Volume 522, November 2010
|Number of page(s)||17|
|Section||Planets and planetary systems|
|Published online||03 November 2010|
Comet 67P/Churyumov-Gerasimenko: the GIADA dust environment model of the Rosetta mission target
INAF – Osservatorio Astronomico di Trieste, via Tiepolo
2 ESA – ESTEC, Keplerlaan 1, 2201AZ Noordwijk, The Netherlands
3 INAF – Osservatorio Astronomico di Capodimonte, via Moiariello 16, 80131 Napoli, Italy
4 Università Parthenope, Dip. Scienze Applicate, Centro Direzionale Isola C4, 80143 Napoli, Italy
5 Max-Planck-Institut fuer Kernphysik, Saupfercheckweg 1, 69117 Heidelberg, Germany
6 Laboratory for Atmospheric and Space Physics, University of Colorado, 1234 Innovation Dr, Boulder, CO, 80303-7814, USA
7 Seoul National University, Dept. of Physics and Astronomy, Seoul 151-742, Korea
8 CARA – Unione Astrofili Italiani, UAI
9 Osservatorio di Talmassons, CAST, Italy
10 Instituto de Astrofísica de Andalucía, CSIC, PO Box, 3004 Granada, Spain
Received: 4 May 2010
Accepted: 2 July 2010
Context. The ESA Rosetta spacecraft will reach the short-period comet 67P/Churyumov-Gerasimenko in 2014. Orbiting strategy, orbiter safety conditions, landing scenarios and expected results from dust collectors depend on models of the 67P dust environment. Many papers already tackled this matter, analysing a limited set of observations, and therefore often reaching conflicting conclusions.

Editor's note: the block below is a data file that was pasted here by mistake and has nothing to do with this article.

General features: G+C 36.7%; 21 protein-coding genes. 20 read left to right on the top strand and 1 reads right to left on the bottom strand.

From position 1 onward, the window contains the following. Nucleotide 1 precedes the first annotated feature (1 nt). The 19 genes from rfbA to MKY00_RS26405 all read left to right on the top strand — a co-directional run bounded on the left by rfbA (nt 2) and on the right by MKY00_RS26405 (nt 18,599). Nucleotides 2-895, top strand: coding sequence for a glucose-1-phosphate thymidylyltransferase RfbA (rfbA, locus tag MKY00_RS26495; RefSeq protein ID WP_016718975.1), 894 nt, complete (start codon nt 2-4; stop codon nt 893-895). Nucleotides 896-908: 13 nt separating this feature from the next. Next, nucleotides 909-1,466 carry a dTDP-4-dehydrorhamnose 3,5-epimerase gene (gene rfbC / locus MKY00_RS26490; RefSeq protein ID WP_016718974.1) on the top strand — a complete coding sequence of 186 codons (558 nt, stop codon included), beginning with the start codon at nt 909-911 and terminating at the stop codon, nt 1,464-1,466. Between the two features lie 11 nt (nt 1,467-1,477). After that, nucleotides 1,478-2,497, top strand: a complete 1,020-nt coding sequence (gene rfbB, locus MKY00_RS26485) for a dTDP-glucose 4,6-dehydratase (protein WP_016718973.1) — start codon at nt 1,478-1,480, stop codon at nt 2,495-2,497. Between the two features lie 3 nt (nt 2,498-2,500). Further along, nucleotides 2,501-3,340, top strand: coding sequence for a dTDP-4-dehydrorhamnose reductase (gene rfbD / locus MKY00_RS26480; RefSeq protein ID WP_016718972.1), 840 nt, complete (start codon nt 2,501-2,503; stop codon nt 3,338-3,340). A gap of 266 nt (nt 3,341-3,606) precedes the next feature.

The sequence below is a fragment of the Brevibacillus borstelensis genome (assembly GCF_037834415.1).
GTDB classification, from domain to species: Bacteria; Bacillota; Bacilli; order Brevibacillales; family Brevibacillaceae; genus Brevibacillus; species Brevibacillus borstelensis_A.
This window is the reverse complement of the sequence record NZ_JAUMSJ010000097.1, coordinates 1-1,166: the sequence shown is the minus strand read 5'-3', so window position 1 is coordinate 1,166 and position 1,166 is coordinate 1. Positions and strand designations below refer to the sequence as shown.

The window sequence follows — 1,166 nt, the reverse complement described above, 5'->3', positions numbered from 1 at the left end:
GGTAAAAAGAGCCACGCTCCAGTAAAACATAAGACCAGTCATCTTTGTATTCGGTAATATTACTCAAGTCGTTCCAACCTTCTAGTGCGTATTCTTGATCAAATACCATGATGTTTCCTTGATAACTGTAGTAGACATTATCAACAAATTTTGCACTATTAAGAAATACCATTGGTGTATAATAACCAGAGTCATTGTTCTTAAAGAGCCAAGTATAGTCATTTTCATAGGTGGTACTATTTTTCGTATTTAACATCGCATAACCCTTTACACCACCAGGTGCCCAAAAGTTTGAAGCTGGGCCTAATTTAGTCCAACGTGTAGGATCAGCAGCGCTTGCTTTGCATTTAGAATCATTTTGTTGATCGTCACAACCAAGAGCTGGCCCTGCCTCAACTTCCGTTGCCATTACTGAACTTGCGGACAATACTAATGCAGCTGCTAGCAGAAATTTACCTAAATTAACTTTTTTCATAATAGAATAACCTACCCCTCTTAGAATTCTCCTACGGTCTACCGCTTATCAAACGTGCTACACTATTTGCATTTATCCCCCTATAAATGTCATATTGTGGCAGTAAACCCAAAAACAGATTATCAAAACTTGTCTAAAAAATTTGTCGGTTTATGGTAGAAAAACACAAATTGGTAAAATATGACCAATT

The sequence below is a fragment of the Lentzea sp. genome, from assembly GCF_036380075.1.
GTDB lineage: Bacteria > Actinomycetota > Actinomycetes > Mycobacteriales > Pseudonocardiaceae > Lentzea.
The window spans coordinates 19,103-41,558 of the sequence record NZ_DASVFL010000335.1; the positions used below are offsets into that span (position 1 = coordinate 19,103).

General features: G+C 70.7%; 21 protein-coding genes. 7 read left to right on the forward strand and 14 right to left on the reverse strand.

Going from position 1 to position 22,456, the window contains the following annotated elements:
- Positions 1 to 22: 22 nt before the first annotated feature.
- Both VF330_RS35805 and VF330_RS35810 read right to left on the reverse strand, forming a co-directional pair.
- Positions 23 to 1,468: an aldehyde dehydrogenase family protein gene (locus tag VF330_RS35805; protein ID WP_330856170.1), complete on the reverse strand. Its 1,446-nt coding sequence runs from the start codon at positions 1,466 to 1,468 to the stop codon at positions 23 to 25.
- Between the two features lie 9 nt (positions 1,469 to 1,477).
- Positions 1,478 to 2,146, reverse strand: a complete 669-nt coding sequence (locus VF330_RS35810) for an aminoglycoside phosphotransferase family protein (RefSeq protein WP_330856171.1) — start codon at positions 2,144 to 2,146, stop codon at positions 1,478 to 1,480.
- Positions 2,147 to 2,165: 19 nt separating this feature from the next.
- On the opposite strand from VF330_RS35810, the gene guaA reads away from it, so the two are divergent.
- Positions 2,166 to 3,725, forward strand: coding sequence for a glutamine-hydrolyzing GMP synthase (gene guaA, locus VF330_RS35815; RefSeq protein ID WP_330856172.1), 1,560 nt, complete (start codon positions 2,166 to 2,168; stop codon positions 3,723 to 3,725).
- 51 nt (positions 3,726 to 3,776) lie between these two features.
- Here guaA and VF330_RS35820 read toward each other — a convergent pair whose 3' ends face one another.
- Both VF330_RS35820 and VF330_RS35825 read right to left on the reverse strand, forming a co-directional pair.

Aims. We consider a set of observations representative of all ground-based and IR (thermal infrared) Spitzer data collected over the last three perihelion passages, to determine the 67P dust environment after the end of the gas drag on dust (at about 20 nucleus radii) consistent with available 67P gas and dust coma photometry, images of the dust coma, tail and trail, at optical and IR wavelengths.
Methods. In order to obtain the best fit to 67P data, we consider three independent tail and trail simulation codes (developed by three independent groups), which parametrise cometary dust by the quantity β, the ratio between solar radiation pressure and gravity forces. GIADA, the dust monitor instrument of the Rosetta orbiter, will provide an experimental determination of the β-dust mass relation.
Results. A 67P environment model based on a perihelion-symmetric dust velocity and on a perihelion-asymmetric dust size distribution, is consistent with all available data. During most Rosetta operations, the dust cross-section is dominated by mm to cm-sized grains, while the ejected dust mass is dominated by grains larger than a few mm, with a dust-to-gas ratio of 3 around perihelion.
Conclusions. 67P onsets its activity at Sun-distances rh ≥ 3.4 AU; the dust geometric albedo is 0.04 ± 0.02; at 3.0 AU, 10 g grains escape the nucleus gravity field (10 kg grains at perihelion) with a dust mass-loss rate of 10−40 kg s-1 (500 kg s-1 at perihelion); 67P’s activity depends on seasons, with the northern heminucleus (rich in large grains and CN depleted) active before perihelion.
Key words: space vehicles: instruments / comets: individual: 67P/Churyumov-Gerasimenko
© ESO, 2010
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